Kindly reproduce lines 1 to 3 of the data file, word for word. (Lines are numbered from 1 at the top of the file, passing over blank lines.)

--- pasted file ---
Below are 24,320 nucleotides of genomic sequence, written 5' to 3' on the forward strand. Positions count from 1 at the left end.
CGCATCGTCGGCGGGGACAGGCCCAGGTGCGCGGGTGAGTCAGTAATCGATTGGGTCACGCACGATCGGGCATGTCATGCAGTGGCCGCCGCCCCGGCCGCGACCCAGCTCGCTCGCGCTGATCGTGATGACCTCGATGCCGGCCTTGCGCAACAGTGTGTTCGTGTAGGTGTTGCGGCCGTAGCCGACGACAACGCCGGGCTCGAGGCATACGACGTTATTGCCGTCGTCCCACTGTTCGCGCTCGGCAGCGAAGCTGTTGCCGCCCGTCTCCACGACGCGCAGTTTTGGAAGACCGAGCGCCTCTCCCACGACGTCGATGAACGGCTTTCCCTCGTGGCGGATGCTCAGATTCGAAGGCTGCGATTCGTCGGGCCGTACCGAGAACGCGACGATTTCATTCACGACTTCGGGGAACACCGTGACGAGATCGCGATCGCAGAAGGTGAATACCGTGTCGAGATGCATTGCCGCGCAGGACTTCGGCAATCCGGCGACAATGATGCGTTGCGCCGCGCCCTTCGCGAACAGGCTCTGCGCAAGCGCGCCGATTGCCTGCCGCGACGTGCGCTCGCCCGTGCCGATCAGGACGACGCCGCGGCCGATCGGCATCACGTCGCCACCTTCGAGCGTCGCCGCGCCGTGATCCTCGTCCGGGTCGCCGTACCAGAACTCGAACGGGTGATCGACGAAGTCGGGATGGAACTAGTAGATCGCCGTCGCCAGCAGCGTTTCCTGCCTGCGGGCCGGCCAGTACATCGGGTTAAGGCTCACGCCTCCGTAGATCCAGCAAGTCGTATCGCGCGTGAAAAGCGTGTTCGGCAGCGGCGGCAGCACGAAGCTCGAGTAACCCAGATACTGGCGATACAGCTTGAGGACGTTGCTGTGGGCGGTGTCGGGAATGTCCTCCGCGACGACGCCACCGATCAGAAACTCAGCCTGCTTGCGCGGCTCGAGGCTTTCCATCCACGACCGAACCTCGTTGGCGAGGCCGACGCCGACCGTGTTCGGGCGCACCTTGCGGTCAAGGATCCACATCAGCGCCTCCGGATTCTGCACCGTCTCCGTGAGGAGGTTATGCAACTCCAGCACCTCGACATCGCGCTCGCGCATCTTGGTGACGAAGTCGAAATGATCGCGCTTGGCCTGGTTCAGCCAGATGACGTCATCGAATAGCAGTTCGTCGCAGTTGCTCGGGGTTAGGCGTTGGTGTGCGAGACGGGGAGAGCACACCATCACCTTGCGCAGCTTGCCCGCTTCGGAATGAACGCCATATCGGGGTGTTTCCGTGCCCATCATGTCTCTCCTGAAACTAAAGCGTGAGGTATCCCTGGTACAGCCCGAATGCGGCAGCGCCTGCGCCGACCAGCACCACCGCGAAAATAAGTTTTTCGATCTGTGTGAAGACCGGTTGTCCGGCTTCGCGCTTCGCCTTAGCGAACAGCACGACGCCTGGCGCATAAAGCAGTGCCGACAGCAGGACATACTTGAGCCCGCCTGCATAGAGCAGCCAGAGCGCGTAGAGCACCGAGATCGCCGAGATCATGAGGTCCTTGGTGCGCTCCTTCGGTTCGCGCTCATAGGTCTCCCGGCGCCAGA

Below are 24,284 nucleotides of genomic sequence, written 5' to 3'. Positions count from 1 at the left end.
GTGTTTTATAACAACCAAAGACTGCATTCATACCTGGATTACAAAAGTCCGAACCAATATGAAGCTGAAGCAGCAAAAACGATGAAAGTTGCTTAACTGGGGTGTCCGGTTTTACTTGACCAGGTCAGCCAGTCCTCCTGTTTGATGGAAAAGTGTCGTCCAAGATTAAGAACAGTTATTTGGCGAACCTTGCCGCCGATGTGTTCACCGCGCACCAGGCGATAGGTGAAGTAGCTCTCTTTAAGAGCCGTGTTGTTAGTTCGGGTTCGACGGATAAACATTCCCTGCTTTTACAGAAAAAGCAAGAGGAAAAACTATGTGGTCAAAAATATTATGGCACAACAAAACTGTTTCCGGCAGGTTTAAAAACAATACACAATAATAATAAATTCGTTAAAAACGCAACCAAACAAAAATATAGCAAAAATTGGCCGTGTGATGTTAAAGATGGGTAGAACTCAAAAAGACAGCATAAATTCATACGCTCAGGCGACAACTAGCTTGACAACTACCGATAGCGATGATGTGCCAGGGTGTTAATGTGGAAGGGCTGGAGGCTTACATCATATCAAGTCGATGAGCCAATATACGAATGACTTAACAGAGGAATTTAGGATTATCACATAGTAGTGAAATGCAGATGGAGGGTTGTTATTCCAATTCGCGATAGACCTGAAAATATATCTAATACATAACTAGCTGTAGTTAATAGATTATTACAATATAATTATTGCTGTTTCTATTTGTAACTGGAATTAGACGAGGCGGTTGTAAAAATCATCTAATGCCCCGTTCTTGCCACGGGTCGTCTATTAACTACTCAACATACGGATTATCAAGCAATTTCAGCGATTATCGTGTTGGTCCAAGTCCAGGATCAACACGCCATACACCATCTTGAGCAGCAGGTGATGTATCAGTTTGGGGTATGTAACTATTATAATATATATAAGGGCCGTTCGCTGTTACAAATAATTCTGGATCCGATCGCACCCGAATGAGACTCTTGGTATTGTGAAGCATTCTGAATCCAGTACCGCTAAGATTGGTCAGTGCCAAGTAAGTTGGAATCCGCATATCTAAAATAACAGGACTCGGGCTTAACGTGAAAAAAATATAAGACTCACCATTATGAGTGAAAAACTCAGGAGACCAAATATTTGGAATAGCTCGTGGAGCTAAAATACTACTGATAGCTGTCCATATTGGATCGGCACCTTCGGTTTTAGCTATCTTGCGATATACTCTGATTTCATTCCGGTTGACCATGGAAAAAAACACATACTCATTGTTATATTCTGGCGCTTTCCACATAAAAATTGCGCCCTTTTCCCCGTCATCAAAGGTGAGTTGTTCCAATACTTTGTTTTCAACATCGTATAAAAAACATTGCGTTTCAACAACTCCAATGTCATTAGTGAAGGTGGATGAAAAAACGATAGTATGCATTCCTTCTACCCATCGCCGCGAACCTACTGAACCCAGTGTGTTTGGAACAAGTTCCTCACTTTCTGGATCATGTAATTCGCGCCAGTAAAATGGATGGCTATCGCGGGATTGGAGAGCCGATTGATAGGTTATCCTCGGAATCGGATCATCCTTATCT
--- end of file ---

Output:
Below are 24,320 nucleotides of genomic sequence, written 5' to 3' on the forward strand. Positions count from 1 at the left end.
CGCATCGTCGGCGGGGACAGGCCCAGGTGCGCGGGTGAGTCAGTAATCGATTGGGTCACGCACGATCGGGCATGTCATGCAGTGGCCGCCGCCCCGGCCGCGACCCAGCTCGCTCGCGCTGATCGTGATGACCTCGATGCCGGCCTTGCGCAACAGTGTGTTCGTGTAGGTGTTGCGGCCGTAGCCGACGACAACGCCGGGCTCGAGGCATACGACGTTATTGCCGTCGTCCCACTGTTCGCGCTCGGCAGCGAAGCTGTTGCCGCCCGTCTCCACGACGCGCAGTTTTGGAAGACCGAGCGCCTCTCCCACGACGTCGATGAACGGCTTTCCCTCGTGGCGGATGCTCAGATTCGAAGGCTGCGATTCGTCGGGCCGTACCGAGAACGCGACGATTTCATTCACGACTTCGGGGAACACCGTGACGAGATCGCGATCGCAGAAGGTGAATACCGTGTCGAGATGCATTGCCGCGCAGGACTTCGGCAATCCGGCGACAATGATGCGTTGCGCCGCGCCCTTCGCGAACAGGCTCTGCGCAAGCGCGCCGATTGCCTGCCGCGACGTGCGCTCGCCCGTGCCGATCAGGACGACGCCGCGGCCGATCGGCATCACGTCGCCACCTTCGAGCGTCGCCGCGCCGTGATCCTCGTCCGGGTCGCCGTACCAGAACTCGAACGGGTGATCGACGAAGTCGGGATGGAACTAGTAGATCGCCGTCGCCAGCAGCGTTTCCTGCCTGCGGGCCGGCCAGTACATCGGGTTAAGGCTCACGCCTCCGTAGATCCAGCAAGTCGTATCGCGCGTGAAAAGCGTGTTCGGCAGCGGCGGCAGCACGAAGCTCGAGTAACCCAGATACTGGCGATACAGCTTGAGGACGTTGCTGTGGGCGGTGTCGGGAATGTCCTCCGCGACGACGCCACCGATCAGAAACTCAGCCTGCTTGCGCGGCTCGAGGCTTTCCATCCACGACCGAACCTCGTTGGCGAGGCCGACGCCGACCGTGTTCGGGCGCACCTTGCGGTCAAGGATCCACATCAGCGCCTCCGGATTCTGCACCGTCTCCGTGAGGAGGTTATGCAACTCCAGCACCTCGACATCGCGCTCGCGCATCTTGGTGACGAAGTCGAAATGATCGCGCTTGGCCTGGTTCAGCCAGATGACGTCATCGAATAGCAGTTCGTCGCAGTTGCTCGGGGTTAGGCGTTGGTGTGCGAGACGGGGAGAGCACACCATCACCTTGCGCAGCTTGCCCGCTTCGGAATGAACGCCATATCGGGGTGTTTCCGTGCCCATCATGTCTCTCCTGAAACTAAAGCGTGAGGTATCCCTGGTACAGCCCGAATGCGGCAGCGCCTGCGCCGACCAGCACCACCGCGAAAATAAGTTTTTCGATCTGTGTGAAGACCGGTTGTCCGGCTTCGCGCTTCGCCTTAGCGAACAGCACGACGCCTGGCGCATAAAGCAGTGCCGACAGCAGGACATACTTGAGCCCGCCTGCATAGAGCAGCCAGAGCGCGTAGAGCACCGAGATCGCCGAGATCATGAGGTCCTTGGTGCGCTCCTTCGGTTCGCGCTCATAGGTCTCCCGGCGCCAGA

Below are 24,284 nucleotides of genomic sequence, written 5' to 3'. Positions count from 1 at the left end.